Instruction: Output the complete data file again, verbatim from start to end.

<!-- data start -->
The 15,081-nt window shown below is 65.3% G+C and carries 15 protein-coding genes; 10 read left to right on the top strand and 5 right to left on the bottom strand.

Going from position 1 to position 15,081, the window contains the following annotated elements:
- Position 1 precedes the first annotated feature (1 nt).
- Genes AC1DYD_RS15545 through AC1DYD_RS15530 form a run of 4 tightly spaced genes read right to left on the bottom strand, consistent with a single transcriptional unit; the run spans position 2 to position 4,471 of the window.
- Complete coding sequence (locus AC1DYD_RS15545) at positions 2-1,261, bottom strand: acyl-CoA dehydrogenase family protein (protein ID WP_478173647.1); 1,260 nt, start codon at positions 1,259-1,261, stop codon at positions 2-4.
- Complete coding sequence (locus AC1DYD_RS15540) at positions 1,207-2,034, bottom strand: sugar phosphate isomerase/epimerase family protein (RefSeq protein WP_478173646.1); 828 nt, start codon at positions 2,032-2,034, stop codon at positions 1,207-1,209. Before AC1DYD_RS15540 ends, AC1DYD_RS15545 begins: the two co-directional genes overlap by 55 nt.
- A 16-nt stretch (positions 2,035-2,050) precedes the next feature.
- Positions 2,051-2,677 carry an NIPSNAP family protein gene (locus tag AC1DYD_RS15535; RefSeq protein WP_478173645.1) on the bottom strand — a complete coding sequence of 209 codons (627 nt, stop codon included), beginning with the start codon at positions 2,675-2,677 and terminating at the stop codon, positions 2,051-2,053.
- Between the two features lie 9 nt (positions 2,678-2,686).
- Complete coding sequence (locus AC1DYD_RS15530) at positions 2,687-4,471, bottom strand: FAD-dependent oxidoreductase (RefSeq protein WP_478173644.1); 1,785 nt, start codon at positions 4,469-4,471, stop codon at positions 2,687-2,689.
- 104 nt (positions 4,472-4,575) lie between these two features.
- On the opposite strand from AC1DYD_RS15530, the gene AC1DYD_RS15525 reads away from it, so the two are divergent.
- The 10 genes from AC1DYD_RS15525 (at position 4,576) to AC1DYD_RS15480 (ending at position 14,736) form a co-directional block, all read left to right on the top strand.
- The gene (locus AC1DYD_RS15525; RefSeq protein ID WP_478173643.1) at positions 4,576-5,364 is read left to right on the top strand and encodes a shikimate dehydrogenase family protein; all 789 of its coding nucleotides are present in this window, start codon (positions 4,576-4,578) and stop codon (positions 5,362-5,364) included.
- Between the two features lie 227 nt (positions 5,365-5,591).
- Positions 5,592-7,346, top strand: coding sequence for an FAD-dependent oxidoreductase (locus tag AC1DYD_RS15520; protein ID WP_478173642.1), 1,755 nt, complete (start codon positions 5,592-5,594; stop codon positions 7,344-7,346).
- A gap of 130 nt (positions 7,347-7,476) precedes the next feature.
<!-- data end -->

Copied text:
The 15,081-nt window shown below is 65.3% G+C and carries 15 protein-coding genes; 10 read left to right on the top strand and 5 right to left on the bottom strand.

Going from position 1 to position 15,081, the window contains the following annotated elements:
- Position 1 precedes the first annotated feature (1 nt).
- Genes AC1DYD_RS15545 through AC1DYD_RS15530 form a run of 4 tightly spaced genes read right to left on the bottom strand, consistent with a single transcriptional unit; the run spans position 2 to position 4,471 of the window.
- Complete coding sequence (locus AC1DYD_RS15545) at positions 2-1,261, bottom strand: acyl-CoA dehydrogenase family protein (protein ID WP_478173647.1); 1,260 nt, start codon at positions 1,259-1,261, stop codon at positions 2-4.
- Complete coding sequence (locus AC1DYD_RS15540) at positions 1,207-2,034, bottom strand: sugar phosphate isomerase/epimerase family protein (RefSeq protein WP_478173646.1); 828 nt, start codon at positions 2,032-2,034, stop codon at positions 1,207-1,209. Before AC1DYD_RS15540 ends, AC1DYD_RS15545 begins: the two co-directional genes overlap by 55 nt.
- A 16-nt stretch (positions 2,035-2,050) precedes the next feature.
- Positions 2,051-2,677 carry an NIPSNAP family protein gene (locus tag AC1DYD_RS15535; RefSeq protein WP_478173645.1) on the bottom strand — a complete coding sequence of 209 codons (627 nt, stop codon included), beginning with the start codon at positions 2,675-2,677 and terminating at the stop codon, positions 2,051-2,053.
- Between the two features lie 9 nt (positions 2,678-2,686).
- Complete coding sequence (locus AC1DYD_RS15530) at positions 2,687-4,471, bottom strand: FAD-dependent oxidoreductase (RefSeq protein WP_478173644.1); 1,785 nt, start codon at positions 4,469-4,471, stop codon at positions 2,687-2,689.
- 104 nt (positions 4,472-4,575) lie between these two features.
- On the opposite strand from AC1DYD_RS15530, the gene AC1DYD_RS15525 reads away from it, so the two are divergent.
- The 10 genes from AC1DYD_RS15525 (at position 4,576) to AC1DYD_RS15480 (ending at position 14,736) form a co-directional block, all read left to right on the top strand.
- The gene (locus AC1DYD_RS15525; RefSeq protein ID WP_478173643.1) at positions 4,576-5,364 is read left to right on the top strand and encodes a shikimate dehydrogenase family protein; all 789 of its coding nucleotides are present in this window, start codon (positions 4,576-4,578) and stop codon (positions 5,362-5,364) included.
- Between the two features lie 227 nt (positions 5,365-5,591).
- Positions 5,592-7,346, top strand: coding sequence for an FAD-dependent oxidoreductase (locus tag AC1DYD_RS15520; protein ID WP_478173642.1), 1,755 nt, complete (start codon positions 5,592-5,594; stop codon positions 7,344-7,346).
- A gap of 130 nt (positions 7,347-7,476) precedes the next feature.